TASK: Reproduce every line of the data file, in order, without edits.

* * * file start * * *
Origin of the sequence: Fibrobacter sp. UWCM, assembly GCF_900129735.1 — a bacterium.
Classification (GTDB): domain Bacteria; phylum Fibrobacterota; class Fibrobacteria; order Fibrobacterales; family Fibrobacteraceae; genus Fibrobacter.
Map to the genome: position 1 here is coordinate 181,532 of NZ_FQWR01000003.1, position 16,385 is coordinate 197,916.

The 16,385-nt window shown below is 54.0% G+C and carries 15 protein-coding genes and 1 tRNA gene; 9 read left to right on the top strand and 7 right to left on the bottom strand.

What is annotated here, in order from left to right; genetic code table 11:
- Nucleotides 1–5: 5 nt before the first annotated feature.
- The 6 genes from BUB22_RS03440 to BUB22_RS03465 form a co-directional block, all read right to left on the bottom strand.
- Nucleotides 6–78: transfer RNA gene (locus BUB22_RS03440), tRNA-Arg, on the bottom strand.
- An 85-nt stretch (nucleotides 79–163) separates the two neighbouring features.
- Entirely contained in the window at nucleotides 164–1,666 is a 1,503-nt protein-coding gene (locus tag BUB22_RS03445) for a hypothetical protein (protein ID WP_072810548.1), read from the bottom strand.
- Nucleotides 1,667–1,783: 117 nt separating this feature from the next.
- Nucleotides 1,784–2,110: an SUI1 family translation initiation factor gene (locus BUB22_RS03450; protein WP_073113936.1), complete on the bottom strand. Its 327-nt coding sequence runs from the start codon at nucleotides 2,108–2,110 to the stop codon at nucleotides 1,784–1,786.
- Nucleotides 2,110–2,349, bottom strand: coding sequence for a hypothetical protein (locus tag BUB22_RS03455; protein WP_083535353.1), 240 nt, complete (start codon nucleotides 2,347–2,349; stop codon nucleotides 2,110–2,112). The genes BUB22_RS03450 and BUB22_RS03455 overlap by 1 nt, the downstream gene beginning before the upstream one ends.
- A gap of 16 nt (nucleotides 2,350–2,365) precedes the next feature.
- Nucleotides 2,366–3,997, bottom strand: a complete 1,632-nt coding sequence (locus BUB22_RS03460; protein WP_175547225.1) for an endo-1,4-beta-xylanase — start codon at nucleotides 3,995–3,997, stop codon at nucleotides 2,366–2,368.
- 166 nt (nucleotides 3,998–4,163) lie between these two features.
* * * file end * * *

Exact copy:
Origin of the sequence: Fibrobacter sp. UWCM, assembly GCF_900129735.1 — a bacterium.
Classification (GTDB): domain Bacteria; phylum Fibrobacterota; class Fibrobacteria; order Fibrobacterales; family Fibrobacteraceae; genus Fibrobacter.
Map to the genome: position 1 here is coordinate 181,532 of NZ_FQWR01000003.1, position 16,385 is coordinate 197,916.

The 16,385-nt window shown below is 54.0% G+C and carries 15 protein-coding genes and 1 tRNA gene; 9 read left to right on the top strand and 7 right to left on the bottom strand.

What is annotated here, in order from left to right; genetic code table 11:
- Nucleotides 1–5: 5 nt before the first annotated feature.
- The 6 genes from BUB22_RS03440 to BUB22_RS03465 form a co-directional block, all read right to left on the bottom strand.
- Nucleotides 6–78: transfer RNA gene (locus BUB22_RS03440), tRNA-Arg, on the bottom strand.
- An 85-nt stretch (nucleotides 79–163) separates the two neighbouring features.
- Entirely contained in the window at nucleotides 164–1,666 is a 1,503-nt protein-coding gene (locus tag BUB22_RS03445) for a hypothetical protein (protein ID WP_072810548.1), read from the bottom strand.
- Nucleotides 1,667–1,783: 117 nt separating this feature from the next.
- Nucleotides 1,784–2,110: an SUI1 family translation initiation factor gene (locus BUB22_RS03450; protein WP_073113936.1), complete on the bottom strand. Its 327-nt coding sequence runs from the start codon at nucleotides 2,108–2,110 to the stop codon at nucleotides 1,784–1,786.
- Nucleotides 2,110–2,349, bottom strand: coding sequence for a hypothetical protein (locus tag BUB22_RS03455; protein WP_083535353.1), 240 nt, complete (start codon nucleotides 2,347–2,349; stop codon nucleotides 2,110–2,112). The genes BUB22_RS03450 and BUB22_RS03455 overlap by 1 nt, the downstream gene beginning before the upstream one ends.
- A gap of 16 nt (nucleotides 2,350–2,365) precedes the next feature.
- Nucleotides 2,366–3,997, bottom strand: a complete 1,632-nt coding sequence (locus BUB22_RS03460; protein WP_175547225.1) for an endo-1,4-beta-xylanase — start codon at nucleotides 3,995–3,997, stop codon at nucleotides 2,366–2,368.
- 166 nt (nucleotides 3,998–4,163) lie between these two features.